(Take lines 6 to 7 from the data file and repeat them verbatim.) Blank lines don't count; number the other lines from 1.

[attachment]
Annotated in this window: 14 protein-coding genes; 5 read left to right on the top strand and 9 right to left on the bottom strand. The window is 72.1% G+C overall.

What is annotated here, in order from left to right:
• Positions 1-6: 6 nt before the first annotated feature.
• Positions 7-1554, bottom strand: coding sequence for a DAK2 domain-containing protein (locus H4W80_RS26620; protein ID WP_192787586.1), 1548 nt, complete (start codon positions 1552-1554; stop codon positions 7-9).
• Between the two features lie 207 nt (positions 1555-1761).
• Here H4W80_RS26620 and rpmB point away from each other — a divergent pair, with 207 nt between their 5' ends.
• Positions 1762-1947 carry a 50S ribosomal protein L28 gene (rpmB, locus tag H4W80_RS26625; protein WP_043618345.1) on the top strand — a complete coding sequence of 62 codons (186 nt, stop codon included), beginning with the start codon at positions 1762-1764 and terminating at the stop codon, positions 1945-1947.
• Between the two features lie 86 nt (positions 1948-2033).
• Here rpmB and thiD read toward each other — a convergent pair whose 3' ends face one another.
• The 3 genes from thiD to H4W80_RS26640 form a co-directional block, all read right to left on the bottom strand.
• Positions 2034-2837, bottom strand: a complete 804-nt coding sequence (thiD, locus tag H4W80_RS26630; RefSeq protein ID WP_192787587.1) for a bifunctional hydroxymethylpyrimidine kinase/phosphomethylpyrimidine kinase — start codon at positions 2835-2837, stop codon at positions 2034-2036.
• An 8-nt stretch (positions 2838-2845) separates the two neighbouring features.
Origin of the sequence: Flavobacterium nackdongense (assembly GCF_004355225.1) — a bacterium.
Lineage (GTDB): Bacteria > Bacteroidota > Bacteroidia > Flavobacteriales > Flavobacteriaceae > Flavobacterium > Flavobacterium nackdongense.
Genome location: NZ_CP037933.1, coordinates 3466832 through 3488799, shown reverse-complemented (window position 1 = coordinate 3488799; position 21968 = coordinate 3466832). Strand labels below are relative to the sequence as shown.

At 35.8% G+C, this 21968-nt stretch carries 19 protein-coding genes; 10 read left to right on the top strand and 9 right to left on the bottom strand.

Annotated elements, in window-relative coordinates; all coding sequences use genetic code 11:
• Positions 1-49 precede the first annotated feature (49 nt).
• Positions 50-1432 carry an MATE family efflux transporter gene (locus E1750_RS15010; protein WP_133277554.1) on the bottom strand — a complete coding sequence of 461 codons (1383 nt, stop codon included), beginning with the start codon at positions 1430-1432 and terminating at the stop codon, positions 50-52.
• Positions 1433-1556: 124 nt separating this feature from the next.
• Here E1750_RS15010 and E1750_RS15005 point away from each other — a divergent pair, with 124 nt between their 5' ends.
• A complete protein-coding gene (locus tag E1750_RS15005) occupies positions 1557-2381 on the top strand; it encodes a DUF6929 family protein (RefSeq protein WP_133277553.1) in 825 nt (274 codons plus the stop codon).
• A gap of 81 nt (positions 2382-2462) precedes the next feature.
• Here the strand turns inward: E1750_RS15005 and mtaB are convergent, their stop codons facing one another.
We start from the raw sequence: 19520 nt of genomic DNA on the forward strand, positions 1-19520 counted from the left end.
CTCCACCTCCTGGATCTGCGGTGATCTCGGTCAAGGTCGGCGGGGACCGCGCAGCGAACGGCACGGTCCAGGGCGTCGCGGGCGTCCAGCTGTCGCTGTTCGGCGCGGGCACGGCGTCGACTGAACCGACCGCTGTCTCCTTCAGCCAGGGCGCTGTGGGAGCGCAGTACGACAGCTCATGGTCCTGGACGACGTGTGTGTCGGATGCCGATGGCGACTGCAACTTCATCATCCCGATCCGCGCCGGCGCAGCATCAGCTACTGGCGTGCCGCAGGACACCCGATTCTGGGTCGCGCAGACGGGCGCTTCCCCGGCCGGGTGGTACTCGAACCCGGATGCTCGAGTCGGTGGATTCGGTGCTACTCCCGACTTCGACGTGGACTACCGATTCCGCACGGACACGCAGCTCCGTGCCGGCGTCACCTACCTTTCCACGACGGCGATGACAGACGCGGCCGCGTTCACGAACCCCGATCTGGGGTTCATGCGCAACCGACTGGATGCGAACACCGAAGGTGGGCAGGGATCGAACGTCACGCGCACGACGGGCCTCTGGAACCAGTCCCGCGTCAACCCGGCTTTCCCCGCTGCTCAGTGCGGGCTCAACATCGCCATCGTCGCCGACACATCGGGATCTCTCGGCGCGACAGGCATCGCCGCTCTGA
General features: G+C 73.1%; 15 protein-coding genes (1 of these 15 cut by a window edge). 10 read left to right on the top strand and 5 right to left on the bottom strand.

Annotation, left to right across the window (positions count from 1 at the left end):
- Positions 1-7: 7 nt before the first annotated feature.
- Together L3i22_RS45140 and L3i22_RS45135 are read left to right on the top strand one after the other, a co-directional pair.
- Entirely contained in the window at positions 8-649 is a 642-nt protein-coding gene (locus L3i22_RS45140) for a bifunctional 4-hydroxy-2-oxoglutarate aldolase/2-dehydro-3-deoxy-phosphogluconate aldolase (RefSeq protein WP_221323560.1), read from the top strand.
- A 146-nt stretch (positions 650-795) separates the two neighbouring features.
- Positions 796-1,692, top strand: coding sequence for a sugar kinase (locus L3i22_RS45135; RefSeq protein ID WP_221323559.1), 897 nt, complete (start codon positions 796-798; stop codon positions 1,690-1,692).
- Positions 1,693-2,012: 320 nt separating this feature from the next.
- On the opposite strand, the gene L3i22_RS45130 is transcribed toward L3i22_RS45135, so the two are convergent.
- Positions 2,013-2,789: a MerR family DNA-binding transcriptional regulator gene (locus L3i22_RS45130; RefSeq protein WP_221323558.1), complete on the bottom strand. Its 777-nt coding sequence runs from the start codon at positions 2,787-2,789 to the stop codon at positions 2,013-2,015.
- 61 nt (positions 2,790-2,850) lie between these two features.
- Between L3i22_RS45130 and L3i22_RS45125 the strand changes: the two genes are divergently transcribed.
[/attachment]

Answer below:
• Here H4W80_RS26620 and rpmB point away from each other — a divergent pair, with 207 nt between their 5' ends.
• Positions 1762-1947 carry a 50S ribosomal protein L28 gene (rpmB, locus tag H4W80_RS26625; protein WP_043618345.1) on the top strand — a complete coding sequence of 62 codons (186 nt, stop codon included), beginning with the start codon at positions 1762-1764 and terminating at the stop codon, positions 1945-1947.